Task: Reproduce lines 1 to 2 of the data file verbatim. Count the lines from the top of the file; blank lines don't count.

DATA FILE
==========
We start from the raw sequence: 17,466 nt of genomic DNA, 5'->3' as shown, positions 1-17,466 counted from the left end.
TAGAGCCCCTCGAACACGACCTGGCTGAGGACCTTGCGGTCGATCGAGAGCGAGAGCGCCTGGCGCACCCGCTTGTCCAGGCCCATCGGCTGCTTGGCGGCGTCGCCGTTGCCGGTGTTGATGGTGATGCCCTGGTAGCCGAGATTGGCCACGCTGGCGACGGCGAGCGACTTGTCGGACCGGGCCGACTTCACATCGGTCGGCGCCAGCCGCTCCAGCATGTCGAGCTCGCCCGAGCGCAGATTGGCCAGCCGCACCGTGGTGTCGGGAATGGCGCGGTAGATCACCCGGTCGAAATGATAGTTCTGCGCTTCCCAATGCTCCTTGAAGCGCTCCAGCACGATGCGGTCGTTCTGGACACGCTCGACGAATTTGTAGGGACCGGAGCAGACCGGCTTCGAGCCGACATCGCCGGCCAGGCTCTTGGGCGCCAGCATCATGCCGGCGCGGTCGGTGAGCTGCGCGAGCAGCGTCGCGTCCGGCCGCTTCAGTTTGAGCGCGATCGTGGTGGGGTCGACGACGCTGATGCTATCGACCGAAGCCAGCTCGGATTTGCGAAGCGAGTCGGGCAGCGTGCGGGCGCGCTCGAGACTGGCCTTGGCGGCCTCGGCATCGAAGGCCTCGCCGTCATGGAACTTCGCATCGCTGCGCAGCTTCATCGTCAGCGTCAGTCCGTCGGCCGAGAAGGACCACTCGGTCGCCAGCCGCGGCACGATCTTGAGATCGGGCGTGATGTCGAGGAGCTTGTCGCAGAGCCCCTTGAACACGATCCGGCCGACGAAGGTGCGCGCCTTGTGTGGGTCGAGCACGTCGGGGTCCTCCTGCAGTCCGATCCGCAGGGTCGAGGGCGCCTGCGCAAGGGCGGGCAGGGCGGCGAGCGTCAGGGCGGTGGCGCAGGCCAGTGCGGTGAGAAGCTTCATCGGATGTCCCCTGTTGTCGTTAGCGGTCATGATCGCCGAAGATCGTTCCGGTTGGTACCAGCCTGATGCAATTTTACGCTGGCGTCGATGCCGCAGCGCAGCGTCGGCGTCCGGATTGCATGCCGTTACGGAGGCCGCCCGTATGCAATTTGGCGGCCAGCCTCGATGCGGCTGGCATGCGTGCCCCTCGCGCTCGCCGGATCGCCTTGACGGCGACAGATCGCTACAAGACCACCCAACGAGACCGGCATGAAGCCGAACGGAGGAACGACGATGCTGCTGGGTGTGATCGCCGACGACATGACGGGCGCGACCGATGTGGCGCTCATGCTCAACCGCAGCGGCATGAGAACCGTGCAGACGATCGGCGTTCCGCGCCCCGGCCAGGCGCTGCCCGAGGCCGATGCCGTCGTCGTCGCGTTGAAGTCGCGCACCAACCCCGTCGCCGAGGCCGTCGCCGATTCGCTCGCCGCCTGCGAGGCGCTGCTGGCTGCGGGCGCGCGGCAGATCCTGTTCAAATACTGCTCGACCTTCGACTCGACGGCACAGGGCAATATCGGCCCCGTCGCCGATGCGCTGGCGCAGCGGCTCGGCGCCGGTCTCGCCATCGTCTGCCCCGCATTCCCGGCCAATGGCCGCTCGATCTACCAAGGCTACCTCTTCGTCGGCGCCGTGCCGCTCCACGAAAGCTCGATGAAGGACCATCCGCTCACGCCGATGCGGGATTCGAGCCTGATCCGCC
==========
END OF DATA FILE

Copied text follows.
We start from the raw sequence: 17,466 nt of genomic DNA, 5'->3' as shown, positions 1-17,466 counted from the left end.
TAGAGCCCCTCGAACACGACCTGGCTGAGGACCTTGCGGTCGATCGAGAGCGAGAGCGCCTGGCGCACCCGCTTGTCCAGGCCCATCGGCTGCTTGGCGGCGTCGCCGTTGCCGGTGTTGATGGTGATGCCCTGGTAGCCGAGATTGGCCACGCTGGCGACGGCGAGCGACTTGTCGGACCGGGCCGACTTCACATCGGTCGGCGCCAGCCGCTCCAGCATGTCGAGCTCGCCCGAGCGCAGATTGGCCAGCCGCACCGTGGTGTCGGGAATGGCGCGGTAGATCACCCGGTCGAAATGATAGTTCTGCGCTTCCCAATGCTCCTTGAAGCGCTCCAGCACGATGCGGTCGTTCTGGACACGCTCGACGAATTTGTAGGGACCGGAGCAGACCGGCTTCGAGCCGACATCGCCGGCCAGGCTCTTGGGCGCCAGCATCATGCCGGCGCGGTCGGTGAGCTGCGCGAGCAGCGTCGCGTCCGGCCGCTTCAGTTTGAGCGCGATCGTGGTGGGGTCGACGACGCTGATGCTATCGACCGAAGCCAGCTCGGATTTGCGAAGCGAGTCGGGCAGCGTGCGGGCGCGCTCGAGACTGGCCTTGGCGGCCTCGGCATCGAAGGCCTCGCCGTCATGGAACTTCGCATCGCTGCGCAGCTTCATCGTCAGCGTCAGTCCGTCGGCCGAGAAGGACCACTCGGTCGCCAGCCGCGGCACGATCTTGAGATCGGGCGTGATGTCGAGGAGCTTGTCGCAGAGCCCCTTGAACACGATCCGGCCGACGAAGGTGCGCGCCTTGTGTGGGTCGAGCACGTCGGGGTCCTCCTGCAGTCCGATCCGCAGGGTCGAGGGCGCCTGCGCAAGGGCGGGCAGGGCGGCGAGCGTCAGGGCGGTGGCGCAGGCCAGTGCGGTGAGAAGCTTCATCGGATGTCCCCTGTTGTCGTTAGCGGTCATGATCGCCGAAGATCGTTCCGGTTGGTACCAGCCTGATGCAATTTTACGCTGGCGTCGATGCCGCAGCGCAGCGTCGGCGTCCGGATTGCATGCCGTTACGGAGGCCGCCCGTATGCAATTTGGCGGCCAGCCTCGATGCGGCTGGCATGCGTGCCCCTCGCGCTCGCCGGATCGCCTTGACGGCGACAGATCGCTACAAGACCACCCAACGAGACCGGCATGAAGCCGAACGGAGGAACGACGATGCTGCTGGGTGTGATCGCCGACGACATGACGGGCGCGACCGATGTGGCGCTCATGCTCAACCGCAGCGGCATGAGAACCGTGCAGACGATCGGCGTTCCGCGCCCCGGCCAGGCGCTGCCCGAGGCCGATGCCGTCGTCGTCGCGTTGAAGTCGCGCACCAACCCCGTCGCCGAGGCCGTCGCCGATTCGCTCGCCGCCTGCGAGGCGCTGCTGGCTGCGGGCGCGCGGCAGATCCTGTTCAAATACTGCTCGACCTTCGACTCGACGGCACAGGGCAATATCGGCCCCGTCGCCGATGCGCTGGCGCAGCGGCTCGGCGCCGGTCTCGCCATCGTCTGCCCCGCATTCCCGGCCAATGGCCGCTCGATCTACCAAGGCTACCTCTTCGTCGGCGCCGTGCCGCTCCACGAAAGCTCGATGAAGGACCATCCGCTCACGCCGATGCGGGATTCGAGCCTGATCCGCC